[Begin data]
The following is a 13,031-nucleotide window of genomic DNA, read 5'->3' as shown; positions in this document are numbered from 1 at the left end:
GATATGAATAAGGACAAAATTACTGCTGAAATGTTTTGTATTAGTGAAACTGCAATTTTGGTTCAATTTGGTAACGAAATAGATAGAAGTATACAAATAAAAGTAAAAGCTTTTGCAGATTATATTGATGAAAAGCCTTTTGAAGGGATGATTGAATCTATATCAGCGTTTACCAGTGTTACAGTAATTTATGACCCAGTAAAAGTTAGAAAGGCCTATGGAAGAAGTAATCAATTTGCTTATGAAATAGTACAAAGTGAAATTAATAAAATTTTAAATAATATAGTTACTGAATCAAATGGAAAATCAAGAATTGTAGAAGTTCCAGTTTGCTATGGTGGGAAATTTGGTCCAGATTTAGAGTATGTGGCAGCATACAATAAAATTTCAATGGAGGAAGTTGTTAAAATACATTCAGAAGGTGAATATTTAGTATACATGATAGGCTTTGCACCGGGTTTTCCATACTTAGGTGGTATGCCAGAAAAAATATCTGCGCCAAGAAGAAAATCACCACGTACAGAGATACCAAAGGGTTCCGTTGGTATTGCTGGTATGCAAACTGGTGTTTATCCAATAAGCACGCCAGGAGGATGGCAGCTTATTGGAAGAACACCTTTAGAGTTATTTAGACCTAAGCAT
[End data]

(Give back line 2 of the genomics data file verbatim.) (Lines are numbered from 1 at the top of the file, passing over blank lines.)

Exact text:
GATATGAATAAGGACAAAATTACTGCTGAAATGTTTTGTATTAGTGAAACTGCAATTTTGGTTCAATTTGGTAACGAAATAGATAGAAGTATACAAATAAAAGTAAAAGCTTTTGCAGATTATATTGATGAAAAGCCTTTTGAAGGGATGATTGAATCTATATCAGCGTTTACCAGTGTTACAGTAATTTATGACCCAGTAAAAGTTAGAAAGGCCTATGGAAGAAGTAATCAATTTGCTTATGAAATAGTACAAAGTGAAATTAATAAAATTTTAAATAATATAGTTACTGAATCAAATGGAAAATCAAGAATTGTAGAAGTTCCAGTTTGCTATGGTGGGAAATTTGGTCCAGATTTAGAGTATGTGGCAGCATACAATAAAATTTCAATGGAGGAAGTTGTTAAAATACATTCAGAAGGTGAATATTTAGTATACATGATAGGCTTTGCACCGGGTTTTCCATACTTAGGTGGTATGCCAGAAAAAATATCTGCGCCAAGAAGAAAATCACCACGTACAGAGATACCAAAGGGTTCCGTTGGTATTGCTGGTATGCAAACTGGTGTTTATCCAATAAGCACGCCAGGAGGATGGCAGCTTATTGGAAGAACACCTTTAGAGTTATTTAGACCTAAGCAT